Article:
The primary belt choice for this gun should be the 20 mm HET belt since it contains the highest HE:AP ratio. Several 20 APT belts should also be taken to deal with armoured targets, primarily USSR armoured river patrol boats. For destroyers and cruisers armed with 20 mm C/38, if the option is available, only take 20 mm HET, since the main guns can handle any armoured targets much better.

Pros and cons

Pros:

  • Very high explosive mass
  • Above average AP penetration
  • High rate of fire

Cons:

  • Below average muzzle velocity

History

Development began in 1938 for a replacement for the Flak 30, an army version of the 2 cm/65 C/30 after issues arose in its slow rate of fire and small ammunition magazine size. Rheinmetall began production of the new gun, Flak 38, in 1939, with it entering service the same year. In 1940, a naval version, 2 cm/65 C/38, entered production and service in the Kriegsmarine, where it would replace the older 2 cm/65 C/30.

The 2 cm/65 C/38 had the same dimensions as its predecessor, with a bore diameter of 20 mm and a barrel length of 1.300 m, while also managing to be 6.5 kg lighter at 57.7 kg total weight. Like the 2 cm/65 C/30, the gun was fully automatic and recoil-operated, and it fired the same ammunition: a HE round that weighed 0.134 kg and had a muzzle velocity of 835 m/s; and an AP round that weighed 0.148 kg and had a muzzle velocity of 800 m/s. The barrel was also of a monobloc design and could be easily removed and replaced. However, unlike its predecessor, 2 cm/65 C/38 was fed with 40-round magazines, as opposed to the 20-round magazines of the C/30, and had a cyclic rate of fire of 480 rounds per minute and an effective rate of fire of 220 rounds per minute, a noticeable improvement over the 280 rounds per minute cyclic and 120 rounds per minute effective of the C/30.

Available for the gun were three mounts: L/30, L41, LM44U. L/30 was the standard single mount for the 2 cm/65 C/38. It weighed 416 kg with the gun and was manually operated, able to depress -11° and elevate +85°. At its base was a small ammunition storage for up to five magazines, which would be manually loaded by the crew into the left side of the gun. On the right side was a bag which would catch spent casings. L41 was a single mount designed for use in the comparatively confined spaces of S-Boote. It weighed 500 kg, could only depress to -10°, and traversed with the use of a hand crank. LM44U was a special twin mount which weighed 3,600 kg total and was designed to withstand up to 200 m depths for use on submarines. The mount could depress -10° and elevate +78°. It was driven by hydraulic devices and could train at a rate of 30°/s and could elevate at a rate of 30°/s or 60°/s, set by the operator who also fired the guns using two foot pedals, one for each gun.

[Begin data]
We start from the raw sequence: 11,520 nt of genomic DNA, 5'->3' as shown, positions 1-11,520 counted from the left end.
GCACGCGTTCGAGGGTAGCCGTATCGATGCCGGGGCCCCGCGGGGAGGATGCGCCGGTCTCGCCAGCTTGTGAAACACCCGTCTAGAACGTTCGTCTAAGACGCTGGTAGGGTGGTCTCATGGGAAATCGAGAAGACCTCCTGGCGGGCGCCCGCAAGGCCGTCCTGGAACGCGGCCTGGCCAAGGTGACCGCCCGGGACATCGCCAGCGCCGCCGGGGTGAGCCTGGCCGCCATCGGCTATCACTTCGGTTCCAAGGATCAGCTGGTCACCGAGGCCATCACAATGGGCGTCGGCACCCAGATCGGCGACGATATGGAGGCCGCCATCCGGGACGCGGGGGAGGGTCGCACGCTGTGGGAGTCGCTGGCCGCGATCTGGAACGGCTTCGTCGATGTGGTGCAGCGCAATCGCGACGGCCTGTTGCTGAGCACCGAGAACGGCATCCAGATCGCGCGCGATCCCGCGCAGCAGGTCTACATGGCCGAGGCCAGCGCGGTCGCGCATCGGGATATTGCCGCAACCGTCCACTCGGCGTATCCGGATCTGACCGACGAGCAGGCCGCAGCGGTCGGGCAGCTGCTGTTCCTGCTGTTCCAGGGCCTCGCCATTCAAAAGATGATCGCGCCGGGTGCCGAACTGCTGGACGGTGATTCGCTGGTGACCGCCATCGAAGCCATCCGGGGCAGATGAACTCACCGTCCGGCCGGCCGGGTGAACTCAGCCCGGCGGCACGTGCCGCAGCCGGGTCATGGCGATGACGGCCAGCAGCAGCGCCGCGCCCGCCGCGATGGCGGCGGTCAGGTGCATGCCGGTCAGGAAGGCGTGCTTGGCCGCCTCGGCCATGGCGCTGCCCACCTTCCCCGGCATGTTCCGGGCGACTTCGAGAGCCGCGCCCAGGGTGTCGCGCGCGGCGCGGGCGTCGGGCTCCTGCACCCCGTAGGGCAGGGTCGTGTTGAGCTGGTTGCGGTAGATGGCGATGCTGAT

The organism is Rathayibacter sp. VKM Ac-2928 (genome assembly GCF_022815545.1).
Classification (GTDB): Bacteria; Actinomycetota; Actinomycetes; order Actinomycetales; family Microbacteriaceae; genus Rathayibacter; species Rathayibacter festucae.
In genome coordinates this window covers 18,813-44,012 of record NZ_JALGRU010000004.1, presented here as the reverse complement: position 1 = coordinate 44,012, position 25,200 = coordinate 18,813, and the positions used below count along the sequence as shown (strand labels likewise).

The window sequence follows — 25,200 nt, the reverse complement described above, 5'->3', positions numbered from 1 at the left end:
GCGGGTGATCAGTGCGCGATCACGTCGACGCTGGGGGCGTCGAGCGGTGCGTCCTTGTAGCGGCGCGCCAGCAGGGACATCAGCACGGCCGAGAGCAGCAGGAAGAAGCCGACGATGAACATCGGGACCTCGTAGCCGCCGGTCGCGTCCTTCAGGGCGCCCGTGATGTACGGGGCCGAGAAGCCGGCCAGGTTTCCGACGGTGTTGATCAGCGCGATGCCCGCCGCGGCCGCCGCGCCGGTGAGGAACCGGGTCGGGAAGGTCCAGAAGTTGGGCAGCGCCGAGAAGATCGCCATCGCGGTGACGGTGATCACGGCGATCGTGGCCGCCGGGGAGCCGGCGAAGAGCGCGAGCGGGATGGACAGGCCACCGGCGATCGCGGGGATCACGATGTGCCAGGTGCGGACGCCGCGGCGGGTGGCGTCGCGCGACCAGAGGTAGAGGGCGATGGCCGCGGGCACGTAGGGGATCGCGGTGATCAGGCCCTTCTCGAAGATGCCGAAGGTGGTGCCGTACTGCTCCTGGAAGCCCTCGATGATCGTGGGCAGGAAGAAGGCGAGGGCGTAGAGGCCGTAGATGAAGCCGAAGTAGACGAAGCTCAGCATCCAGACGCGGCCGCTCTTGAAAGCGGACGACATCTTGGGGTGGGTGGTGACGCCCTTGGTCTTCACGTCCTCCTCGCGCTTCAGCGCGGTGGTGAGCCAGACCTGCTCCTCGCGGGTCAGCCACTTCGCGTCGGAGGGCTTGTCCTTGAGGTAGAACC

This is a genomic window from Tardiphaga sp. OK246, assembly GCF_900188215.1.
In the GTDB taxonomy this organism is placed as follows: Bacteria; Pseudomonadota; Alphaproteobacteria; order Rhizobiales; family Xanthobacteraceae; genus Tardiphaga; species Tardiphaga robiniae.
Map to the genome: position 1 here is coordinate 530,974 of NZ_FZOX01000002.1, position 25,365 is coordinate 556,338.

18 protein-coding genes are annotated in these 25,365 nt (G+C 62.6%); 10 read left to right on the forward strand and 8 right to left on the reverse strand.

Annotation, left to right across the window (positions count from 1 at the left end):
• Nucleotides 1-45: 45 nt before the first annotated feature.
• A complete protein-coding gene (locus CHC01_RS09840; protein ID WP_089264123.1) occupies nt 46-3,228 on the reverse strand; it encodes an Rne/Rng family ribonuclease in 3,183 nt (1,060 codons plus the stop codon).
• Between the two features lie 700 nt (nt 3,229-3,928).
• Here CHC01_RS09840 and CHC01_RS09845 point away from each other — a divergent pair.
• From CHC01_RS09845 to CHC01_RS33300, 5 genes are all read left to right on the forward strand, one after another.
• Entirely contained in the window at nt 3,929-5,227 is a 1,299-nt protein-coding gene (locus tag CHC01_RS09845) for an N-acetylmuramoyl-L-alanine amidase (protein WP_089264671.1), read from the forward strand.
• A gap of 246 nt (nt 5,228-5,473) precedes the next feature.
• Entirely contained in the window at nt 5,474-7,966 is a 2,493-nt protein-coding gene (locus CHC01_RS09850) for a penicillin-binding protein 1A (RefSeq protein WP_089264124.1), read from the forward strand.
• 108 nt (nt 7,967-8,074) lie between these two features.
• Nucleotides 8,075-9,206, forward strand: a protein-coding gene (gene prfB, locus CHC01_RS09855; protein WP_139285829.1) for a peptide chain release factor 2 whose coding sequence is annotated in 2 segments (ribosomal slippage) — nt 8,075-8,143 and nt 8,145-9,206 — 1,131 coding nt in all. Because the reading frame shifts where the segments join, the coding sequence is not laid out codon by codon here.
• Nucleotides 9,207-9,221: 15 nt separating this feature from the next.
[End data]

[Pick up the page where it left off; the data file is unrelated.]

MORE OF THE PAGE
A highly successful configuration of the 2 cm/65 C/38 was the 2 cm Flakvierling C/38, which consisted of four guns in a quadruple mount, arrange 28 cm apart vertically and 67.4 cm apart horizontally. The Flakvierling C/38 was manually operated with two hand cranks, one for training and one for elevation, by an operator who said directly behind the guns and fired them using two foot pedals. The right-hand side guns were arranged upside-down such that ammunition would be loaded in from the right-hand side. Ammunition was manually loaded into all of the guns from each side by the crew from ammunition racks at the base and spent casings fell down the middle into a receptacle. There were versions produced with and without the gun shield. For the Flakvierling C/38, two mounts were available: L/38 and L38/43. L/38 weighed 2,150 kg with the guns, and it could depress -10° and elevate +90°; L38/43, designed in 1943 and introduced in 1944, was a 3-D stabilized L/38 mount.

The 2 cm/65 C/38 was a highly successful gun and became the standard light anti-aircraft cannon of the Kriegsmarine upon its introduction in 1940, with it being mounted on nearly every ship.

Media

An excellent addition to the article would be a video guide, as well as screenshots from the game and photos.

See also

External links


Germany naval cannons
15 mm  MG 151
20 mm  MG 151/20 · MG C/30 · MG C/38 · C/38 · Flakzwilling 38 · Flakvierling 38
30 mm  MK103/38 · AK-230
37 mm  S.K.C/30 · FlaK-Lafette C/36 · FlaK-Lafette LM/42
40 mm  Bofors Flak 28 · MEL58
76 mm  76 mm/62 OTO-Melara
88 mm  Flak.36 · 88mm/76 SK C/32 · S.K.C/35
105 mm  SK C/32
120 mm  L45
127 mm  12.7 cm SKC/34
150 mm  15 cm/48 KC/36 · 15 cm/60 SK C/25
203 mm  20,3 cm/60 SK C/34 (203 mm)